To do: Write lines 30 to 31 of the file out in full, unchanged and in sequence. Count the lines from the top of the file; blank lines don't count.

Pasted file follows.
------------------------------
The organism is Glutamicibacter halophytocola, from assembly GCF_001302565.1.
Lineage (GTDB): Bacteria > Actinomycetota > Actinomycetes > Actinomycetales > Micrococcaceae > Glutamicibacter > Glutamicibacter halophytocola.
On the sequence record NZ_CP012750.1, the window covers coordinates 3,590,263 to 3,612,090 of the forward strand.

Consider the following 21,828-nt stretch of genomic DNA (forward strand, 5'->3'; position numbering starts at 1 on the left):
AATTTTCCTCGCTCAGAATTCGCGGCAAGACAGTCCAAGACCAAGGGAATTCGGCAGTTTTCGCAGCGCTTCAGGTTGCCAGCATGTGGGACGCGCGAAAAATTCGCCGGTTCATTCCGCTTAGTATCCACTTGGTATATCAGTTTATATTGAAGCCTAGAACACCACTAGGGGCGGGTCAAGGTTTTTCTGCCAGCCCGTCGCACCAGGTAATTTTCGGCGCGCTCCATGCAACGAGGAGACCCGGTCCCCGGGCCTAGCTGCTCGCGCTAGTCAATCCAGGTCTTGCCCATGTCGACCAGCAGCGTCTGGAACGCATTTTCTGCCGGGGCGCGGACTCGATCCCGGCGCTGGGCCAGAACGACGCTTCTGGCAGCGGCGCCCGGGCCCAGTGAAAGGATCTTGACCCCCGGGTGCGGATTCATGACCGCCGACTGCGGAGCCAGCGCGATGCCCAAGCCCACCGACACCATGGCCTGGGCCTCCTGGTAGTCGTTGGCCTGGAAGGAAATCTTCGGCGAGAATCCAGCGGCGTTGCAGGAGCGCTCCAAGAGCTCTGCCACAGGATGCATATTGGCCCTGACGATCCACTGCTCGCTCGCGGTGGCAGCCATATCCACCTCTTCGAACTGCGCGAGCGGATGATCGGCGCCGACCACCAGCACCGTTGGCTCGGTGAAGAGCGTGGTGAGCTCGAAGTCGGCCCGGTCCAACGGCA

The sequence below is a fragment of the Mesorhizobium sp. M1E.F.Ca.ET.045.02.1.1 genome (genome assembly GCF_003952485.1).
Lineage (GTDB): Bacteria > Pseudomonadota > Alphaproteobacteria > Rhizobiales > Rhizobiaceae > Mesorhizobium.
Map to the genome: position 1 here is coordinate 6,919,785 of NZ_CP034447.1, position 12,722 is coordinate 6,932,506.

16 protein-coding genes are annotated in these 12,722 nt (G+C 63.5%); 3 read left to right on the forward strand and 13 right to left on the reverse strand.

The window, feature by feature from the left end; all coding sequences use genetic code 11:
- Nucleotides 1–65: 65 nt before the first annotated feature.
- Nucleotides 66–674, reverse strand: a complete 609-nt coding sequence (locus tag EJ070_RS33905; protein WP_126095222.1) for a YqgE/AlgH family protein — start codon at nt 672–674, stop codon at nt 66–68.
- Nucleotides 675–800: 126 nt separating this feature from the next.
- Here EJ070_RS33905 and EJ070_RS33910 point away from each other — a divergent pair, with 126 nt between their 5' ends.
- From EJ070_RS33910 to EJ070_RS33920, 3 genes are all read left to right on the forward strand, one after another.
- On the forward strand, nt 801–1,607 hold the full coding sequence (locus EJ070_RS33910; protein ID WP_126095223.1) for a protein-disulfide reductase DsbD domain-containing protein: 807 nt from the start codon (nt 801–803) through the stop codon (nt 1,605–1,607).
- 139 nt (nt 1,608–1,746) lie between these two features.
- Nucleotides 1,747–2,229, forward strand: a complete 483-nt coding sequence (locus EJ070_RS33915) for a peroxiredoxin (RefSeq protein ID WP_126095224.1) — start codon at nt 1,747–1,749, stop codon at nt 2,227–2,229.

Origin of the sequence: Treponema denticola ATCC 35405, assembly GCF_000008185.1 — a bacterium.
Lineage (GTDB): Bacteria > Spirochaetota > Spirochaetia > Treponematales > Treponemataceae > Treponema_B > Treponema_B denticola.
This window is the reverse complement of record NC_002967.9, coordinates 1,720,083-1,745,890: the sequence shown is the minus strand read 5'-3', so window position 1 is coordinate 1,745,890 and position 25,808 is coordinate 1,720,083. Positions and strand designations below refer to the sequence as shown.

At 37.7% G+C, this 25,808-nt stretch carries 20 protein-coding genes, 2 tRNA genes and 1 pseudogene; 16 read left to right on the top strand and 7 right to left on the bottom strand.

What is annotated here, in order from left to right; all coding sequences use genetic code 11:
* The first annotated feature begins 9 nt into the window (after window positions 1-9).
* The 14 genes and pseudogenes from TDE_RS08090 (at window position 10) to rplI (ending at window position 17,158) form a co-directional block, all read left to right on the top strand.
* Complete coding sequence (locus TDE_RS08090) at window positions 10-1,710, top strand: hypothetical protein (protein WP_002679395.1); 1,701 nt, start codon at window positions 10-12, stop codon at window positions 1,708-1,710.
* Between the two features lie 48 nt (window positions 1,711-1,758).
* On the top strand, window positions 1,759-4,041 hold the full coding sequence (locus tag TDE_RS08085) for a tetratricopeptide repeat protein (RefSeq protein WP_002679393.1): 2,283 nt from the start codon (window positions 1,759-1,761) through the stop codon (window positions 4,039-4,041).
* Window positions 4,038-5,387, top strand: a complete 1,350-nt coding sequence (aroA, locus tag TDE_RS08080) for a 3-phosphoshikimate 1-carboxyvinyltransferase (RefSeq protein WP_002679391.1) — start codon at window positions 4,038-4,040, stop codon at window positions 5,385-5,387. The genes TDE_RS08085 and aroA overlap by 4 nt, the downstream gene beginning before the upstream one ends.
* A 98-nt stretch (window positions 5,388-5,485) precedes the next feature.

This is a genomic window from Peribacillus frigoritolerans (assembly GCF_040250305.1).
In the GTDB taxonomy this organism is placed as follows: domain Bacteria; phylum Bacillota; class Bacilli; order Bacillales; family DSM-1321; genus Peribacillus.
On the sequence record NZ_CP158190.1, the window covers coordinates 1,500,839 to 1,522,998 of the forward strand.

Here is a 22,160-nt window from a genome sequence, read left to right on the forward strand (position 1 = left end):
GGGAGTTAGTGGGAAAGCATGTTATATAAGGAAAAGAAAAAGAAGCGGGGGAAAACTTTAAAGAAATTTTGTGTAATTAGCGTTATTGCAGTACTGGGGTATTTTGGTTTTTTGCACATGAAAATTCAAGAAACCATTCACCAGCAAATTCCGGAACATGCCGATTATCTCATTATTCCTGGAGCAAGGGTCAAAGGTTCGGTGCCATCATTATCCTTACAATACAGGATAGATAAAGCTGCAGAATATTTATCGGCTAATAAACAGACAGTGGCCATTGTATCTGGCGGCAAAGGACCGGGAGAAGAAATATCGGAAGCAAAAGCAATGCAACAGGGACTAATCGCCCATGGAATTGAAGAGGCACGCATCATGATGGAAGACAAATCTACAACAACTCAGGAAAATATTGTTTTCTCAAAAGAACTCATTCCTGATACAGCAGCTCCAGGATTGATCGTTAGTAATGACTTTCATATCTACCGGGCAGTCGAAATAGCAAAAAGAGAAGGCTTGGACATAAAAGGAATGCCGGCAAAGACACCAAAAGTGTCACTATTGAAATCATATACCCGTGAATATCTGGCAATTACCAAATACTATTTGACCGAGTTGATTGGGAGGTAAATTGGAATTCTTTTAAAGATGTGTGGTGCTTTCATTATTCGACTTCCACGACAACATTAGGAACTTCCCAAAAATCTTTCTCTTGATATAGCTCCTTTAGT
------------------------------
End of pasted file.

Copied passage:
* A 98-nt stretch (window positions 5,388-5,485) precedes the next feature.

This is a genomic window from Peribacillus frigoritolerans (assembly GCF_040250305.1).